After four seasons and more than half a decade on the air, HBO has decided to cancel its mind-bending science fiction drama Westworld. The show began as a carefully written drama about a Western-themed android park that slowly went off the rails as its robotic denizens (known as “hosts”) gained sentience, and eventually grew into something nigh unrecognizable by the end of its run…but there was still always that convoluted special something that made it uniquely Westworld.
Now that we can see the whole picture, let’s look back on Westworld and its winding history. There’s a lot to love about the series…but also some signs that this cancellation shouldn’t have caught anyone off guard.
Westworld season 1 is still exceptional television
When Westworld first premiered in 2016, it was heralded as HBO’s next big science fiction/fantasy show after the success of Game of Thrones. At the time, Thrones had just finished its sixth season and had proven that there was an enormous appetite for big budget genre television aimed at adults. But with only two seasons left to go, HBO would need a worthy successor.
Westworld wasn’t even remotely the same type of show as Thrones, but HBO was clearly hoping it would capture some of the same audience. Westworld’s first season premiered during the wait between Game of Thrones seasons 6 and 7, in the same vaunted Sunday night time slot.
The show had some serious creative talent behind it, including stellar actors like Anthony Hopkins, Ed Harris, Evan Rachel Wood, Thandiwe Newton and Jeffrey Wright. There were also seasoned producers like Jonathan Nolan (The Prestige, Person of Interest) and Lisa Joy (Pushing Daisies, Burn Notice), and even Thrones composer Ramin Djawadi.
The whole production was executed with such razor-sharp precision that every plot twist landed, no matter how complicated. Even eight years later and after a run filled with speed bumps, Westworld’s debut season holds up as a truly exceptional stretch of television.
Westworld exploded out of the gate, but there wasn’t much track ahead
However, after the show’s first season ended, things started to get complicated. To understand why, we have to talk a little bit about the origins of Westworld.
The show was based on a 1973 movie of the same name written by acclaimed author/screenwriter Michael Crichton (Jurassic Park, ER), which was revolutionary at the time for its special effects. Season 1 of HBO’s Westworld focused on the hosts gaining sentience and murdering their human oppressors, which is pretty much the plot of Crichton’s Westworld film. The television show expanded on the ideas presented in the original movie, turning it into an exponentially richer story.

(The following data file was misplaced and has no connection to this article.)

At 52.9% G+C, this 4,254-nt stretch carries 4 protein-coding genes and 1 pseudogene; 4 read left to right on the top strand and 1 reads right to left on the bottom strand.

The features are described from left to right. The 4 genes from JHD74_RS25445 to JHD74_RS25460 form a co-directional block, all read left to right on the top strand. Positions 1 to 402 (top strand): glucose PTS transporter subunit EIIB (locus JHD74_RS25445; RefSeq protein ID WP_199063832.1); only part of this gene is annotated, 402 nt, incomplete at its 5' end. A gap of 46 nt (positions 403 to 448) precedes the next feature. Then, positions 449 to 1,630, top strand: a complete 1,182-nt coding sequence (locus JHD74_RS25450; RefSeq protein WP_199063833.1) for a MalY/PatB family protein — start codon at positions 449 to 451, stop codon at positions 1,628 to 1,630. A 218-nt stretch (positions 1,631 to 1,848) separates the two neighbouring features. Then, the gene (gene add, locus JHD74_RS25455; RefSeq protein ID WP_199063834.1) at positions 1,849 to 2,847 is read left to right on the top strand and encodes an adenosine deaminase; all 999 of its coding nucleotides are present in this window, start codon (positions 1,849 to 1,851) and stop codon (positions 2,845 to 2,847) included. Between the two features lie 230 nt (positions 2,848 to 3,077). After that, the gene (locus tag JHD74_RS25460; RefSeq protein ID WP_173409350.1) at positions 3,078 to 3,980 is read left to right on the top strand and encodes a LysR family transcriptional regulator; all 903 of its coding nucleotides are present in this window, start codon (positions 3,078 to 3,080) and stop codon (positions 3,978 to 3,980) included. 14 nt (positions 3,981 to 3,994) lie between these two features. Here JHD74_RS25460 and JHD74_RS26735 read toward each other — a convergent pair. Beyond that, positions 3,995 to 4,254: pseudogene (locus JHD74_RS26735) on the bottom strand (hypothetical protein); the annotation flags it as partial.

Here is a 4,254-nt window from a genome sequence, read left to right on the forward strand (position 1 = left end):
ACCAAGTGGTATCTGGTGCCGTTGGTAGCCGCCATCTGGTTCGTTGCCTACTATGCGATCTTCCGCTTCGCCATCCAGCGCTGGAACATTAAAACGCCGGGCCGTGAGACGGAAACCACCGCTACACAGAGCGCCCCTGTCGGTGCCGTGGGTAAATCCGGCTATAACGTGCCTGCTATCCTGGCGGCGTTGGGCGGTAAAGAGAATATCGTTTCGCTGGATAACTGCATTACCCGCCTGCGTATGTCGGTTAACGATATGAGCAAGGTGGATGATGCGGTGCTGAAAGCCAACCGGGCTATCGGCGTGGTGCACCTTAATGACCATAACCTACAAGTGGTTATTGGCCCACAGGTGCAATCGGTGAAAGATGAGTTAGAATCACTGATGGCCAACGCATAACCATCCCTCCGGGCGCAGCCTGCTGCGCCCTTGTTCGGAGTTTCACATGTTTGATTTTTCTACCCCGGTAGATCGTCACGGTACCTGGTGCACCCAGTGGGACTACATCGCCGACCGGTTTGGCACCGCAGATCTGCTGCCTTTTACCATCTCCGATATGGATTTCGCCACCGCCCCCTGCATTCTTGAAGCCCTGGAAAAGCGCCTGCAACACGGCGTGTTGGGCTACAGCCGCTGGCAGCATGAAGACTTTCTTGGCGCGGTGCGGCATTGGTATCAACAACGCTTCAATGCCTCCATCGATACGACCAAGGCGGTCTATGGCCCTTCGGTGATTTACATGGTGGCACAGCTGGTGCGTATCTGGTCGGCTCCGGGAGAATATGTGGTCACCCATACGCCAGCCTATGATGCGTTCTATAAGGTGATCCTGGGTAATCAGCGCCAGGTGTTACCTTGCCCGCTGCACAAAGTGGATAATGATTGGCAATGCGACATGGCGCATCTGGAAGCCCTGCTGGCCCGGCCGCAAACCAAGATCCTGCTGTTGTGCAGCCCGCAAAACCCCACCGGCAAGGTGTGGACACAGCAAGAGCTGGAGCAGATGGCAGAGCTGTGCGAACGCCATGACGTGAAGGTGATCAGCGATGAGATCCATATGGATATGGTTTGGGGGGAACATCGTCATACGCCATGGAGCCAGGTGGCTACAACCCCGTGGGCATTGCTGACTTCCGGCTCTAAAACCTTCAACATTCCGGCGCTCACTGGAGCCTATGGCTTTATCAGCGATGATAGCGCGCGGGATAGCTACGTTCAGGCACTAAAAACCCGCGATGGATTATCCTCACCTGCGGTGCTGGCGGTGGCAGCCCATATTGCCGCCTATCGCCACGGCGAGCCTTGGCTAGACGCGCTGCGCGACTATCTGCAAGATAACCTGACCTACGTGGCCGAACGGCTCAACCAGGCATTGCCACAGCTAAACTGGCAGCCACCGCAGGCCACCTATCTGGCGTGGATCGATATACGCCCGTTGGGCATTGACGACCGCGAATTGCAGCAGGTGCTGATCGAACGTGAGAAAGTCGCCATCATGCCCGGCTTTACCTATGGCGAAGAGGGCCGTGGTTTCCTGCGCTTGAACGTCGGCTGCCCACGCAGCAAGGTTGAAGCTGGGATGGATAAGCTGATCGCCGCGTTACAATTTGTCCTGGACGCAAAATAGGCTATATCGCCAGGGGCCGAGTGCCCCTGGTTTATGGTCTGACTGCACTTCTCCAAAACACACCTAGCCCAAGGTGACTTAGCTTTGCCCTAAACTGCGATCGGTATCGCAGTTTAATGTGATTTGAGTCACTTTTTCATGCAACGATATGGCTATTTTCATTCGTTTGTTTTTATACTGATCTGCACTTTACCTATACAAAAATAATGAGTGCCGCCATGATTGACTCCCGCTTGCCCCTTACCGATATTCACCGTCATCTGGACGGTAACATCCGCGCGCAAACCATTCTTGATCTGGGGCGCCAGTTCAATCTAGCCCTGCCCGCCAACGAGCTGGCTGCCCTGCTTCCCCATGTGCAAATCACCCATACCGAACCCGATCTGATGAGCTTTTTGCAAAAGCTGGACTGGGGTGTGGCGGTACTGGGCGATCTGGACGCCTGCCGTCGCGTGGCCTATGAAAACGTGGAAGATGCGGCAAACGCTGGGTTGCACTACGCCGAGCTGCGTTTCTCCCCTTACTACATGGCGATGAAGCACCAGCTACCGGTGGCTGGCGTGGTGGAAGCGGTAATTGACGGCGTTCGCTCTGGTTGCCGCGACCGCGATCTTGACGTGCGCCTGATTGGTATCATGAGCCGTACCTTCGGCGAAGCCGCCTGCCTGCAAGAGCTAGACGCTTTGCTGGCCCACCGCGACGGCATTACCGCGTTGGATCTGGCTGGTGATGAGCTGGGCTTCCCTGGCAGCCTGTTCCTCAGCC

But by the end of season 1, the show had exhausted the premise set up by the source material. Starting with season 2, the hosts would actually be fighting for their freedom and grappling with what it might be like if they ever reached the outside world inhabited by humans. Like the hosts themselves, Westworld would need to reinvent itself, to become something other than a brainy remake of an old movie.
I’d say that Westworld largely achieved that ambitious goal. Season 2 returned in 2018 (once more helping tide Game of Thrones viewers over between seasons 7 and 8), and it did well enough for HBO to renew it yet again.
However, this is also when the show started coming under regular fire from critics. Yes, the hosts were battling for their freedom, but some of them also wanted to go to a digital robot heaven, others were hellbent on murdering any humans in sight, and yet others had enigmatic goals that weren’t made clear. In short, in season 2 the show started to get bogged down in its own mythology.
There were still high points, such as Maeve’s journey to Shogun World, a park modeled after feudal Japan. The hosts were written to follow the same loops as their western counterparts, which let Maeve reflect on the nature of her existence. “Kiksuya,” an episode which focused on the Native American host Akecheta, still stands as arguably the best episode in the entire series.
Ratings for Westworld dipped during its second season by around 24%. It’s hard to say if that was because of season 2’s more convoluted plotlines or because Westworld made fans wait two years between seasons, starting a trend that has become the norm among big budget genre shows. Westworld season 2 wasn’t a dud, but it also wasn’t a bonafide hit like its predecessor. All that said, there was still plenty of room for the series to bounce back and find its footing again, if it had even lost it.
Unfortunately, season 2’s issues were small compared to what was coming.